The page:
Aging can affect healthful eating but these tips can helpJuly 8, 2019
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Healthy eating can be difficult for anyone, but it’s particularly challenging as we get older.
The diet of the average American over 65 is too low in whole fruits, vegetables, beans, whole grains, heart-healthy oils and dairy, and too high in refined grains, sodium, and other empty nutrients, according to the 2016 report of the Federal Interagency Forum on Aging-Related Statistics.
“A wide variety of factors can impact an older adult’s ability to eat healthfully, ranging from lack of appetite to chewing and swallowing troubles to having conditions such as depression and dementia,” says Elizabeth Eckstrom, chief of geriatrics at Oregon Health & Science University. And poor nutrition can lead to frailty, make you more susceptible to infections and weakened muscles.
Here are some ways to overcome these obstacles.
Losing your appetite
A slight drop in appetite is typical with age. And because your sense of smell and sense of taste decline over the years, food can seem less appetizing, says Ronan Factora, a geriatrician at the Cleveland Clinic. Chronic conditions such as dementia and kidney failure can reduce appetite, too.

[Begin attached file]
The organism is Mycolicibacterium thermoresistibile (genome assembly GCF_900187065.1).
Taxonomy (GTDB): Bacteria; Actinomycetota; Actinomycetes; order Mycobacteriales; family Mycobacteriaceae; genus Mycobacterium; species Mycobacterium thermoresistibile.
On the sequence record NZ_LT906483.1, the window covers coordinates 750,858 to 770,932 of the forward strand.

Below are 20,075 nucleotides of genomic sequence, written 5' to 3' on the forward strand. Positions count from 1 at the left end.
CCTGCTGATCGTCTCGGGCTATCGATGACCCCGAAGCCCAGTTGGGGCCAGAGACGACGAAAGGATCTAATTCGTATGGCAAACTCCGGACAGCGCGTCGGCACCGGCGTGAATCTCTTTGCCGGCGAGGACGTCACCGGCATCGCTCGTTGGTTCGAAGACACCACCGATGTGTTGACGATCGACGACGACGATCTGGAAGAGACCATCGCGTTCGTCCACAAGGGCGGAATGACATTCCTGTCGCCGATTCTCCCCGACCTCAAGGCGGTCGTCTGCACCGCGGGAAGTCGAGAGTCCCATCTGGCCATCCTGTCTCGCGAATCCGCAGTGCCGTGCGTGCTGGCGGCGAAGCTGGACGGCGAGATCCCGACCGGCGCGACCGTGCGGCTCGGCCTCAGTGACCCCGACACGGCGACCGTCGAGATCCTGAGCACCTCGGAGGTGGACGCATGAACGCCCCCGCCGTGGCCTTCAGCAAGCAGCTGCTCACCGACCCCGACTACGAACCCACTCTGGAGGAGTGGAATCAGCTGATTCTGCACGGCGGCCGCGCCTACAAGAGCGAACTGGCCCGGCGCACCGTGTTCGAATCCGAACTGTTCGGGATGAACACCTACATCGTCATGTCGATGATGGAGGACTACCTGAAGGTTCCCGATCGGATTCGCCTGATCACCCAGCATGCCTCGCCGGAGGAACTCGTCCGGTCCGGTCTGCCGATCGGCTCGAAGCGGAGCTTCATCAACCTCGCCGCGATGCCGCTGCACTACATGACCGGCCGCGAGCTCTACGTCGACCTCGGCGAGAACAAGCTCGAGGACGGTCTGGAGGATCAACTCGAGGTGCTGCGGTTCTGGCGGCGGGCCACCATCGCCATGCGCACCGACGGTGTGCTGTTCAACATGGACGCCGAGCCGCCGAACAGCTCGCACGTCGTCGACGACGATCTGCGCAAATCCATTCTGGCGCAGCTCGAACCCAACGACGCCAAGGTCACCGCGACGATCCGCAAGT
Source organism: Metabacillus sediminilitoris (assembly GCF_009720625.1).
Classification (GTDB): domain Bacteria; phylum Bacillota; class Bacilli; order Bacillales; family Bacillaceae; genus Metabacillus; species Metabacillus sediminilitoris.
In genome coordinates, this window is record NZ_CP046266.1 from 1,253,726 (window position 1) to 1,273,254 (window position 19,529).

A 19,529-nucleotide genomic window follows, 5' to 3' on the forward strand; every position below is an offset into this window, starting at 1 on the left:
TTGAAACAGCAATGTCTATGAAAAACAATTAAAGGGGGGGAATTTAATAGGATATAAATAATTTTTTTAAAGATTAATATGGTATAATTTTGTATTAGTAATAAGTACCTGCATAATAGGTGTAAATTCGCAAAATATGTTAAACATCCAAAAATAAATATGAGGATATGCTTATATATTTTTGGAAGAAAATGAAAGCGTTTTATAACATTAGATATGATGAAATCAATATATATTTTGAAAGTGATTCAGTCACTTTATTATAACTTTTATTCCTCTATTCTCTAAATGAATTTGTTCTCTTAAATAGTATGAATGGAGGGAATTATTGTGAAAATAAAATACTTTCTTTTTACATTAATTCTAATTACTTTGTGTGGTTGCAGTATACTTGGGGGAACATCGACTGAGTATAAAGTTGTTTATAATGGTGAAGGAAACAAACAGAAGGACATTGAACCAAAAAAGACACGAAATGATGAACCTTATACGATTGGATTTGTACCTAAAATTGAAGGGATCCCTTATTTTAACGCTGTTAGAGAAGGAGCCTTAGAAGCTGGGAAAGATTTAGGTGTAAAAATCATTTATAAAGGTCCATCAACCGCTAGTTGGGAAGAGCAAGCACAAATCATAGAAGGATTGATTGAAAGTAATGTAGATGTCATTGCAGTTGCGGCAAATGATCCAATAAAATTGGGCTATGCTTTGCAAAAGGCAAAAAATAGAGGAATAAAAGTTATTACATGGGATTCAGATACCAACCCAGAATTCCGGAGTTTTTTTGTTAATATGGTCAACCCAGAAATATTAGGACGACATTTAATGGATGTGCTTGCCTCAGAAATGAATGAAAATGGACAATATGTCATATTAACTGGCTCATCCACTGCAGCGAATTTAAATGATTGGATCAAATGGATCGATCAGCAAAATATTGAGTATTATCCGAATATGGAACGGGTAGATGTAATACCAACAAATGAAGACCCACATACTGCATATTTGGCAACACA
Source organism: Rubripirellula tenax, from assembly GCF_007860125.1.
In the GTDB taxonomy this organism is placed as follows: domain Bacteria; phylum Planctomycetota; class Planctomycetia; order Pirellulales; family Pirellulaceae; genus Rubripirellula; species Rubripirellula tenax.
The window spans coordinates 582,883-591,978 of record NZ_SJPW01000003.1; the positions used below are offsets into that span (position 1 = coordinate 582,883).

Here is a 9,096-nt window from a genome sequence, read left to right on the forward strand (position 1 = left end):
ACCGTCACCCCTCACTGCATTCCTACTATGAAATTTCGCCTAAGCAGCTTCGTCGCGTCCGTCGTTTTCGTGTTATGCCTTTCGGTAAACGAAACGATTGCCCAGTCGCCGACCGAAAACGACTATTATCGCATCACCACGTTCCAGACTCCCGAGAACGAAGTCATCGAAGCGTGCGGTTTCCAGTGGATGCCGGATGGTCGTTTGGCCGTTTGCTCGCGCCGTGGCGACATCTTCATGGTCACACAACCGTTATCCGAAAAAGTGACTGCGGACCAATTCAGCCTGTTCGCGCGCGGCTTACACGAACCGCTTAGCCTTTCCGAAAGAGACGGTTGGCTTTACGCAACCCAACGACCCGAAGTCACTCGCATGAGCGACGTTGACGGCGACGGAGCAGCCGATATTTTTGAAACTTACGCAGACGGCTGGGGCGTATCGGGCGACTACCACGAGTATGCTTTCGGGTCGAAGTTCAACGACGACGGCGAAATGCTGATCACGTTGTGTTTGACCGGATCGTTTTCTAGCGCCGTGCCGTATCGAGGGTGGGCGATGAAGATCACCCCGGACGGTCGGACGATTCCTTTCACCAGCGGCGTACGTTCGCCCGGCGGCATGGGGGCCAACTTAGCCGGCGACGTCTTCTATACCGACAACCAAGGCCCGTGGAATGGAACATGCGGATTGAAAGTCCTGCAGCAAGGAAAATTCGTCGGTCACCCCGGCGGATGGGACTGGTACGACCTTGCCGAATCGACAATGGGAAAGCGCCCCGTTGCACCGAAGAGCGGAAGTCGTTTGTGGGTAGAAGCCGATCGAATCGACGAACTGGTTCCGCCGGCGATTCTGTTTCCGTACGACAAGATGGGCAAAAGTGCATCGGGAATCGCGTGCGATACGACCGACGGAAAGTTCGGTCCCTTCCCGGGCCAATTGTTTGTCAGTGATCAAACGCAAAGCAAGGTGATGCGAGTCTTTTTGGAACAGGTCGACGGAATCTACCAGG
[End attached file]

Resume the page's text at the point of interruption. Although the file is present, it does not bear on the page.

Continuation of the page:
Smart solutions: You don’t need to be overly concerned unless you’re unintentionally losing weight. But to ward off problems, stay as physically active as possible. Exercise, including resistance training, helps you retain muscle mass, which keeps your metabolism humming and potentially ramps up appetite.
And consider tai chi: A study in the journal BMC Complementary and Alternative Medicine found that older adults who practiced this regularly reported increased appetite.
If you get full quickly, consider eating five smaller daily meals instead of three larger ones (with protein in at least three meals). Add healthy nutrients and extra calories, if needed, by including milk powder, egg whites, olive oil and drinks, such as fruit smoothies in your diet.
To stimulate your appetite, suck on hard candy before meals, says Lauri Wright, a nutrition professor at the University of North Florida. Prescription appetite stimulants such as megestrol acetate (Megace and generic) improve appetite only slightly but boost the risk of blood clots and fluid retention.
Chewing or swallowing trouble
About 11 percent of people older than 60 have difficulty chewing, according to a 2013 study in the Australian Dental Journal. This is often because of dental problems, such as poorly fitting dentures or broken or missing teeth. And up to 10 percent might experience trouble swallowing, which can be caused by a neurological disorder such as Parkinson’s disease, damage from a stroke, wear and tear on your esophagus, or tooth loss.
Smart solutions: Find ways to replace hard-to-chew foods with…